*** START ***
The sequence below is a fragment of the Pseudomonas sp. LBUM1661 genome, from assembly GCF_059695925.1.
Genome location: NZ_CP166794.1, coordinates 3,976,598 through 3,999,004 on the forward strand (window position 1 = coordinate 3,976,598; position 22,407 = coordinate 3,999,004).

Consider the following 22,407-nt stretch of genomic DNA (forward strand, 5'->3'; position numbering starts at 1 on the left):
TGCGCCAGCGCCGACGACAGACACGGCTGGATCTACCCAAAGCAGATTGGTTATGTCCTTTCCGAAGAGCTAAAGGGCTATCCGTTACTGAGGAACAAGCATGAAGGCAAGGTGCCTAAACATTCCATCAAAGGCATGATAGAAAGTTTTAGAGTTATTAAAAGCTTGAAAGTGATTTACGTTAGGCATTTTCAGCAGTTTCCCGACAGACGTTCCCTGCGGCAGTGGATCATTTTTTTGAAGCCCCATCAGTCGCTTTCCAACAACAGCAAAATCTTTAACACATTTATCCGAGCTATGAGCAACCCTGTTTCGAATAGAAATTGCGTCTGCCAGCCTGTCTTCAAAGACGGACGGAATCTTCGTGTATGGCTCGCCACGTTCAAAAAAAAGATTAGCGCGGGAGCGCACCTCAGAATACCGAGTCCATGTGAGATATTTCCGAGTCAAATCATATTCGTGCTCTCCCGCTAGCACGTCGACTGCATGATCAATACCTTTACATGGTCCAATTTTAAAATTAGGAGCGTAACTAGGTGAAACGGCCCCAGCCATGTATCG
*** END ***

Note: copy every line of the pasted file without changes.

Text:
The sequence below is a fragment of the Pseudomonas sp. LBUM1661 genome, from assembly GCF_059695925.1.
Genome location: NZ_CP166794.1, coordinates 3,976,598 through 3,999,004 on the forward strand (window position 1 = coordinate 3,976,598; position 22,407 = coordinate 3,999,004).

Consider the following 22,407-nt stretch of genomic DNA (forward strand, 5'->3'; position numbering starts at 1 on the left):
TGCGCCAGCGCCGACGACAGACACGGCTGGATCTACCCAAAGCAGATTGGTTATGTCCTTTCCGAAGAGCTAAAGGGCTATCCGTTACTGAGGAACAAGCATGAAGGCAAGGTGCCTAAACATTCCATCAAAGGCATGATAGAAAGTTTTAGAGTTATTAAAAGCTTGAAAGTGATTTACGTTAGGCATTTTCAGCAGTTTCCCGACAGACGTTCCCTGCGGCAGTGGATCATTTTTTTGAAGCCCCATCAGTCGCTTTCCAACAACAGCAAAATCTTTAACACATTTATCCGAGCTATGAGCAACCCTGTTTCGAATAGAAATTGCGTCTGCCAGCCTGTCTTCAAAGACGGACGGAATCTTCGTGTATGGCTCGCCACGTTCAAAAAAAAGATTAGCGCGGGAGCGCACCTCAGAATACCGAGTCCATGTGAGATATTTCCGAGTCAAATCATATTCGTGCTCTCCCGCTAGCACGTCGACTGCATGATCAATACCTTTACATGGTCCAATTTTAAAATTAGGAGCGTAACTAGGTGAAACGGCCCCAGCCATGTATCG